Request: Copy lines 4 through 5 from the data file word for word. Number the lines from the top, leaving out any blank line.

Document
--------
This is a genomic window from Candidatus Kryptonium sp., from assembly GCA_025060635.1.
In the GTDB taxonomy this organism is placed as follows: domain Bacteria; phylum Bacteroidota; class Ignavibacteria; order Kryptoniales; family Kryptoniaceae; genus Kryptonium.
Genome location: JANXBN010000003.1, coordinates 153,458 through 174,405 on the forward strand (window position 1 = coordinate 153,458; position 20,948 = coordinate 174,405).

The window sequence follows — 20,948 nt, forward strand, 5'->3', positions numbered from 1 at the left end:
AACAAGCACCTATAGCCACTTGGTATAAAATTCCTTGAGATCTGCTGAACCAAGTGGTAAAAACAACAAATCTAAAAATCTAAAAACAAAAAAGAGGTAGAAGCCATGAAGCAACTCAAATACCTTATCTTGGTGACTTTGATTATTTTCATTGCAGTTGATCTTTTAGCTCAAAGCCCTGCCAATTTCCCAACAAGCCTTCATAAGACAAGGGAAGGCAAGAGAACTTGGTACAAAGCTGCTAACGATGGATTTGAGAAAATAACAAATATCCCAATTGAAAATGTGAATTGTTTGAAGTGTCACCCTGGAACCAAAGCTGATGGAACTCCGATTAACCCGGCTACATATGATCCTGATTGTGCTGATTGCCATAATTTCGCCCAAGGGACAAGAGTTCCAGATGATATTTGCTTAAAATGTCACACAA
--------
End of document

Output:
The window sequence follows — 20,948 nt, forward strand, 5'->3', positions numbered from 1 at the left end:
AACAAGCACCTATAGCCACTTGGTATAAAATTCCTTGAGATCTGCTGAACCAAGTGGTAAAAACAACAAATCTAAAAATCTAAAAACAAAAAAGAGGTAGAAGCCATGAAGCAACTCAAATACCTTATCTTGGTGACTTTGATTATTTTCATTGCAGTTGATCTTTTAGCTCAAAGCCCTGCCAATTTCCCAACAAGCCTTCATAAGACAAGGGAAGGCAAGAGAACTTGGTACAAAGCTGCTAACGATGGATTTGAGAAAATAACAAATATCCCAATTGAAAATGTGAATTGTTTGAAGTGTCACCCTGGAACCAAAGCTGATGGAACTCCGATTAACCCGGCTACATATGATCCTGATTGTGCTGATTGCCATAATTTCGCCCAAGGGACAAGAGTTCCAGATGATATTTGCTTAAAATGTCACACAA